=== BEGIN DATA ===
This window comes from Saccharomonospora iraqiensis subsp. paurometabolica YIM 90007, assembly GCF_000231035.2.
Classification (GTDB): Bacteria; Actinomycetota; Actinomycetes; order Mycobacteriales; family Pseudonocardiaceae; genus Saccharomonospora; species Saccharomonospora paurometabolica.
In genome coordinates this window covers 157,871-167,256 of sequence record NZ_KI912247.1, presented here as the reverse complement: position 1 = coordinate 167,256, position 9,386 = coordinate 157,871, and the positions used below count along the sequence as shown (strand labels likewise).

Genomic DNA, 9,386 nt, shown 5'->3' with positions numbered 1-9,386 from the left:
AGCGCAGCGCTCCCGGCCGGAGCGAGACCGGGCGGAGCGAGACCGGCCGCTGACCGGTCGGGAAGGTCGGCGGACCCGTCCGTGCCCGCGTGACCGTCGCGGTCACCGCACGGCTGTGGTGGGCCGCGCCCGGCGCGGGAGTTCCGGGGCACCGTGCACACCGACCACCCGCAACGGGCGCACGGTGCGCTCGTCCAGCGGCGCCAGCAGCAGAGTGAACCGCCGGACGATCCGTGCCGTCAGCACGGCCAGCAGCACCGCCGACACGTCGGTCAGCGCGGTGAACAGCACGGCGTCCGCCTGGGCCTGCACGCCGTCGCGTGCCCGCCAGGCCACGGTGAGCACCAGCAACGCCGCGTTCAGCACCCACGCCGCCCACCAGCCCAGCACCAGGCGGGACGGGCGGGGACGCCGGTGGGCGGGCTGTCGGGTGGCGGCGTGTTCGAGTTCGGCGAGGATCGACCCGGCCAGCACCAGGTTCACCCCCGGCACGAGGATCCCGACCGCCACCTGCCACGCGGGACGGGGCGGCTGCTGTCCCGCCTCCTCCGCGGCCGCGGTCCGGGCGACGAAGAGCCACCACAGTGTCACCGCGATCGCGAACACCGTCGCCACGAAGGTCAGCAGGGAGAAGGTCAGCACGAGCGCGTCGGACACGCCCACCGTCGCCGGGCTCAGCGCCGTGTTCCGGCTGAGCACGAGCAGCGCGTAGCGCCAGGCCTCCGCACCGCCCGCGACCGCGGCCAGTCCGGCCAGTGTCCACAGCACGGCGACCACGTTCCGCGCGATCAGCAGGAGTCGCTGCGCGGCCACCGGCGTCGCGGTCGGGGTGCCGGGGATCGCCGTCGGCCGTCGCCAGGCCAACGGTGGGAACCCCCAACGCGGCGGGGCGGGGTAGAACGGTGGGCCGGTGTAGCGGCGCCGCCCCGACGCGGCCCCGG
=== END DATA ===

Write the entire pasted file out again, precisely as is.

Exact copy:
This window comes from Saccharomonospora iraqiensis subsp. paurometabolica YIM 90007, assembly GCF_000231035.2.
Classification (GTDB): Bacteria; Actinomycetota; Actinomycetes; order Mycobacteriales; family Pseudonocardiaceae; genus Saccharomonospora; species Saccharomonospora paurometabolica.
In genome coordinates this window covers 157,871-167,256 of sequence record NZ_KI912247.1, presented here as the reverse complement: position 1 = coordinate 167,256, position 9,386 = coordinate 157,871, and the positions used below count along the sequence as shown (strand labels likewise).

Genomic DNA, 9,386 nt, shown 5'->3' with positions numbered 1-9,386 from the left:
AGCGCAGCGCTCCCGGCCGGAGCGAGACCGGGCGGAGCGAGACCGGCCGCTGACCGGTCGGGAAGGTCGGCGGACCCGTCCGTGCCCGCGTGACCGTCGCGGTCACCGCACGGCTGTGGTGGGCCGCGCCCGGCGCGGGAGTTCCGGGGCACCGTGCACACCGACCACCCGCAACGGGCGCACGGTGCGCTCGTCCAGCGGCGCCAGCAGCAGAGTGAACCGCCGGACGATCCGTGCCGTCAGCACGGCCAGCAGCACCGCCGACACGTCGGTCAGCGCGGTGAACAGCACGGCGTCCGCCTGGGCCTGCACGCCGTCGCGTGCCCGCCAGGCCACGGTGAGCACCAGCAACGCCGCGTTCAGCACCCACGCCGCCCACCAGCCCAGCACCAGGCGGGACGGGCGGGGACGCCGGTGGGCGGGCTGTCGGGTGGCGGCGTGTTCGAGTTCGGCGAGGATCGACCCGGCCAGCACCAGGTTCACCCCCGGCACGAGGATCCCGACCGCCACCTGCCACGCGGGACGGGGCGGCTGCTGTCCCGCCTCCTCCGCGGCCGCGGTCCGGGCGACGAAGAGCCACCACAGTGTCACCGCGATCGCGAACACCGTCGCCACGAAGGTCAGCAGGGAGAAGGTCAGCACGAGCGCGTCGGACACGCCCACCGTCGCCGGGCTCAGCGCCGTGTTCCGGCTGAGCACGAGCAGCGCGTAGCGCCAGGCCTCCGCACCGCCCGCGACCGCGGCCAGTCCGGCCAGTGTCCACAGCACGGCGACCACGTTCCGCGCGATCAGCAGGAGTCGCTGCGCGGCCACCGGCGTCGCGGTCGGGGTGCCGGGGATCGCCGTCGGCCGTCGCCAGGCCAACGGTGGGAACCCCCAACGCGGCGGGGCGGGGTAGAACGGTGGGCCGGTGTAGCGGCGCCGCCCCGACGCGGCCCCGG